Deadlocked Presidential Nominating Conventions Have Led to Surprising Results
Republican Party insiders are worried about a deadlocked nominating convention in the fall and the damage it potentially could inflict on the party's nominee.
"The GOP presidential nominating contest is not a battle between former Massachusetts governor Mitt Romney and former Pennsylvania senator Rick Santorum – it’s a race between Romney and a deadlocked national convention,” writes Felicia Sommez in the “Washington Post.”
Jim Talent, a Romney adviser, framed the delegate race as one in which voters are faced with two distinct alternatives when he appeared recently on “MSNBC.”
“This has really become sort of a race between Mitt Romney and a deadlocked convention, because those are the two alternatives,” Talent said. “Either we grind it out, and I think we will, and get to the necessary total, or the convention is going to be deadlocked, which doesn’t benefit anybody but Barack Obama.”
“Now the alternative, again, Speaker [Newt] Gingrich’s campaign said this today is their strategy is to create a deadlocked convention, which gives Barack Obama the summer off. “It means that Republicans are shooting at each other all summer long. I mean, that doesn’t benefit anybody but the president.”
The upcoming Republican Convention would not be the first to be deadlocked.
The 1932 Democratic National Convention,held in Chicago, Illinois 1932. was a deadlocked convention.that resulted in the nomination of Governor Franklin Roosevelt of New York for President and Speaker of the House John Nance Garner of Texas for Vice-President. Beulah Rebecca Hooks Hannah Tingley was a member of the Democratic National Committee and Chair of the Democratic Party of Florida. She seconded the nomination of Franklin Delano Roosevelt, becoming the first woman to address a Democratic National Convention.
The three major contenders for the presidential nomination were Roosevelt, Garner and former governor of New York and 1928 presidential candidate, Al Smith. They roughly represented three competing factions of the Democratic Party. Smith was supported by the Tammany Hall machine in New York City, and had many supporters in the Democratic National Committee, as well as in Chicago. Chicago Mayor Anton Cermak packed the hall with Smith supporters.
Roosevelt was supported by a majority of the delegates. The New Deal Democratic coalition would begin at this convention: Roosevelt brought into the Democratic fold western progressives, ethnic minorities, rural farmers, and intellectuals.
Garner had support from newspaper magnate William Randolph Hearst and Senator William Gibbs McAdoo. He was never a serious threat, and never bothered to campaign for the position. However, the faction that supported Garner was important because it could break a potential deadlock between Smith and Roosevelt.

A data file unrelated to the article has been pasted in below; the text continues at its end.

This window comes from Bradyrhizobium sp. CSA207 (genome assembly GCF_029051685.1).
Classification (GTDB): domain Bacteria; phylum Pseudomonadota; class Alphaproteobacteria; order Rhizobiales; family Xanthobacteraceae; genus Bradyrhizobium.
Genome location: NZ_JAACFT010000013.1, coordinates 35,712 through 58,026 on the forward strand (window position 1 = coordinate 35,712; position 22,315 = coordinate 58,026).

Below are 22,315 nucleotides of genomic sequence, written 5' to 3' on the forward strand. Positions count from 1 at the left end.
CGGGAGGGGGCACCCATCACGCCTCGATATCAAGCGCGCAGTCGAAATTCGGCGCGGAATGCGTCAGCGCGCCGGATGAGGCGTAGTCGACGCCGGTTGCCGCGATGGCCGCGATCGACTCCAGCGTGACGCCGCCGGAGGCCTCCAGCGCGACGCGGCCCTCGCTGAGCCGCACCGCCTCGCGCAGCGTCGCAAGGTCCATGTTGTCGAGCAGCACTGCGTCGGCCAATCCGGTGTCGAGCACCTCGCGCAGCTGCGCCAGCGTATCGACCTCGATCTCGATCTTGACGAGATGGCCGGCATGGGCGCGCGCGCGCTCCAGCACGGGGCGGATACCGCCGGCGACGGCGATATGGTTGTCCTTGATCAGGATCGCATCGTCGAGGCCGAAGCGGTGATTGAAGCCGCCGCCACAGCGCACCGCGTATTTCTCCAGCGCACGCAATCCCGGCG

After three ballots, Roosevelt had not secured the two-thirds vote necessary for the nomination. Smith believed the delegates were anxious about a deadlocked convention, and attempted to stampede all the delegates' votes toward his surrogate, Cleveland Mayor Newton D. Baker. The stalemate lingered for several day until a late night call was made by leading Democrat Joseph P. Kennedy, Sr. (then a Roosevelt supporter) to Hearst. Kennedy reminded Hearst that if the convention continued in the same way, Smith or Baker would be nominated, two people who embodied all the political beliefs diametrically opposed to Hearst's own. Kennedy managed to convince Hearst to notify Garner to bow out of the race, and to support Roosevelt. When McAdoo learned of this decision, he threw California's delegates to Roosevelt, and the other states fell in line behind Roosevelt.
In “the “History of Party Conventions,” Beth Rowen writes, “Presidential conventions have come a long way since the days when delegates and party leaders would emerge from smoke-filled rooms, battle weary after hours of negotiating over platforms and presidential nominees.
“That's not to say the process has improved. On the contrary, since the dawn of television, the conventions have diminished in importance and are now essentially choreographed, made-for-television events that double as free TV time for candidates…”.
She cites, the 1924 Democratic Convention and the 103 ballots that led to the moniation of John W. Davis. “In 1924, Democrats cast 103 ballots before nominating John W. Davis, and in 1860 Stephen Douglas was finally selected after 59 ballots (and two conventions). Deadlock at the 1844 Democratic convention resulted in the selection of "dark horse" candidate James K. Polk, who was chosen on the ninth ballot, even though he wasn't nominated until the eighth.”
Slavery proved to be a divisive issue at the 1860 Democratic Convention.
“The Democrats were bitterly divided in 1860 over the slavery issue. When delegates adopted Stephen Douglas' plank that supported nonintervention with slavery in the territories, several delegates from the South bolted from the Charleston, South Carolina, convention in protest.
Visit your local library to obtain these resources:
Emergence of the Presidential Nominating Convention, 1789–1832
Chase, James S. (1973).
Presidential Elections in the United States: A Primer (PDF)
Congressional Research Service. (April 17, 2000).
No Ordinary Time: Franklin and Eleanor Roosevelt: The Home Front in World War II
Doris Kearns Goodwin, (1995).
well written popular joint biography
FDR: A biography
Ted Morgan, (1985).
well written popular biography
Jean Edward Smith, (2007).
History House: Conventional Wisdom
Republican National Convention 2004: